Even with the best of intentions, preventing sun damage to skin is difficult to do.
Protecting against harmful UV exposure with daily use of sunscreen is essential to limiting dark spots, fine lines and other signs of damage and aging. But there are a number of other non-surgical tools available to help restore the look of more youthful skin.
“Prevention is key; nourishing and protecting your skin is so important,” said Paige Campbell, a clinical esthetician with SLUCare Facial Plastic and Reconstructive Surgery. “But if you feel like you need improvement, we can help. It’s truly about making people happy in their own skin.”
Campbell is one of two licensed estheticians at the SLUCare med-spa at 555 N. New Ballas Road; both are experts at revitalizing the skin's appearance with facials, chemical peels, microdermabrasion, laser treatments and more.
The first step
A free consultation is the first step to looking your best.
Campbell said many clients come in knowing the issues they want to address, but not how to proceed. She works with each patient to create a customized plan based on the results they desire, how aggressive they want the treatment to be, the price range they’re comfortable with, and the amount of downtime they can afford.
Cosmetic laser treatments are a popular way to treat skin concerns such as redness, brown spots and dull or uneven skin tone because they work quickly with little downtime, Campbell said.
One option is Halo, which combines two wavelengths to treat both the superficial and deep layers of skin. One laser makes tiny pin pricks in the skin and the second emits a light that targets deep-down damage. The process boosts the skin’s own collagen and elastin production. Collagen provides the plump and elastin pulls everything nice and tight, Campbell said.
“It’s a good treatment if somebody has a lot of concerns,” Campbell said. It can address fine lines and wrinkles, discoloration, uneven skin texture, acne scars and melasma, also known as pregnancy mask. Some patients may need a single treatment while others may opt to return in a few months or a few years.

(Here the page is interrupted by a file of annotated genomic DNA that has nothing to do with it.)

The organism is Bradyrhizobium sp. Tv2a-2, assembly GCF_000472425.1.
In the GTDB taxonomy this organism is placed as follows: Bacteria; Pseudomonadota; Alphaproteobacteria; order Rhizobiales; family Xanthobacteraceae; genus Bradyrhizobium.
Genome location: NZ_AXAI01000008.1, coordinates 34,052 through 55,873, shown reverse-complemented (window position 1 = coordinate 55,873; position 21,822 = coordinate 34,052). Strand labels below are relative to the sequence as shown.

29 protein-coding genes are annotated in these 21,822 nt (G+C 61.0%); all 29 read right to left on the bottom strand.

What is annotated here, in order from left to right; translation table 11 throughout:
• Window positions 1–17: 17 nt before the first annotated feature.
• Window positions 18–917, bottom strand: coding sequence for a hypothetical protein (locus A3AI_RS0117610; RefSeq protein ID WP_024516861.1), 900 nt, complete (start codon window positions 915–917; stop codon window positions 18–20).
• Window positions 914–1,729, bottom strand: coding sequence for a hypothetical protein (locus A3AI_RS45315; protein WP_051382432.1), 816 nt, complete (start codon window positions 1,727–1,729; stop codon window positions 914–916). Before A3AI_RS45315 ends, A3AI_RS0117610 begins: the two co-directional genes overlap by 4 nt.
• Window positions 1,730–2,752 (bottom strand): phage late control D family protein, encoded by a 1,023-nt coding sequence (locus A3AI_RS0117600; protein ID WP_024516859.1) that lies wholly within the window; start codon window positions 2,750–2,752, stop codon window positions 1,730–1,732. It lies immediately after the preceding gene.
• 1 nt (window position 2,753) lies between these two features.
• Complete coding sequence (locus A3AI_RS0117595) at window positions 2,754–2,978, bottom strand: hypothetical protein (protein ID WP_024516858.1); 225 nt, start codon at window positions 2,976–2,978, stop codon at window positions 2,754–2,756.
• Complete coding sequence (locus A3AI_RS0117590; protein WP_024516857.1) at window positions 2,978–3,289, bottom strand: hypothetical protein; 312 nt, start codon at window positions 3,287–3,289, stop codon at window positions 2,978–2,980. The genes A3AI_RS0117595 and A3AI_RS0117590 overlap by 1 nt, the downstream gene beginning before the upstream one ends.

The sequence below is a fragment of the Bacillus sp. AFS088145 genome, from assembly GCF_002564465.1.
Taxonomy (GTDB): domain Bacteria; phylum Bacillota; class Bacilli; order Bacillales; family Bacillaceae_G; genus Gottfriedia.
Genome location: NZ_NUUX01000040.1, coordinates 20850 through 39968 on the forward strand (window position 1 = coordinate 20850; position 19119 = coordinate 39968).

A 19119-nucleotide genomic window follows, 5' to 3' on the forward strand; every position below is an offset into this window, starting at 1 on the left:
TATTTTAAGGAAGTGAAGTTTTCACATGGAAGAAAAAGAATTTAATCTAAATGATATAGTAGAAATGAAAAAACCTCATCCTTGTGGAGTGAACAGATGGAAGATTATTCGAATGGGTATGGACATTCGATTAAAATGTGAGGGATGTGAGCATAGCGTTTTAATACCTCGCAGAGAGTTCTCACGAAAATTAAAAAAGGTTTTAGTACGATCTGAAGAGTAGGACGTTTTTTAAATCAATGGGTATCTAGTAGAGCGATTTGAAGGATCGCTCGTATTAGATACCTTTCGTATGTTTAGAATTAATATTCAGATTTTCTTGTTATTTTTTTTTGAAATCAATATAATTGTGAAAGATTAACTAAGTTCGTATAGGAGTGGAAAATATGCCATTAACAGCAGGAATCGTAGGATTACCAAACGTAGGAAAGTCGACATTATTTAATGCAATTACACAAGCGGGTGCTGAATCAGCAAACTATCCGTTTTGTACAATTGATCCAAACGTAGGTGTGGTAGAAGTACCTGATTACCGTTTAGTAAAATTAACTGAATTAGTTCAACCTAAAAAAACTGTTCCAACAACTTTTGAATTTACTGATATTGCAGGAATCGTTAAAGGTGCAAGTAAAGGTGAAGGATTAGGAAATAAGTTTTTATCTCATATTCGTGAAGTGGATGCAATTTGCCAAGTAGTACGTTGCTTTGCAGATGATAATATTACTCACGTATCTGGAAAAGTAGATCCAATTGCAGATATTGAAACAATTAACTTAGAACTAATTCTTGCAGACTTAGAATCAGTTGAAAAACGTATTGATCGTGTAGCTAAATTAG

“It’s a slower process, not immediate, because the skin is repairing itself,” Campbell said. “I always tell patients, you’re going to like the way you look after a week or so, but you’re going to love the way you look after about two months.”
Downtime from Halo differs from patient to patient, she said. The procedure itself takes about half an hour. A topical numbing cream is applied first. Afterward, patients typically feel as if they’ve gotten sunburned and may have swelling or redness for up to a week and rough, bumpy skin as the tiny scabs heal and fall off.
Targeting age spots and more
Another treatment Campbell provides is BroadBand Light (BBL) therapy, which uses infrared frequencies of high intensity light to target areas of damaged skin on the face, neck, chest and hands. BBL is used to treat sun spots, age spots, rosacea, broken capillaries and even freckles.
The treatment does not require numbing beforehand but patients may feel a quick pinch like the warm snap of a rubber band, Campbell said. Downtime may be less with BBL, but patients may notice darker or redder areas initially and flecks of dead tissue, like coffee grounds, as they rise to the surface to flake away.
Cosmetic laser treatments such as Halo and BBL are not covered by insurance, but clients are usually surprised by their affordability, Campbell said. Treatments can range from $350 to $1,000.
Campbell said she urges everyone to make skincare a priority, whether they choose laser treatments or less aggressive remedies to prevent and treat the effects of sun and aging.
“All skin is beautiful, no matter what,” she said. “It’s your largest organ. Give it a little love and care.”
For more information about cosmetic laser treatments and other services provided by the med-spa at SLUCare Otolaryngology and Facial Plastic Surgery - West County, visit slucare.edu/cosmetic or call 314-977-5900.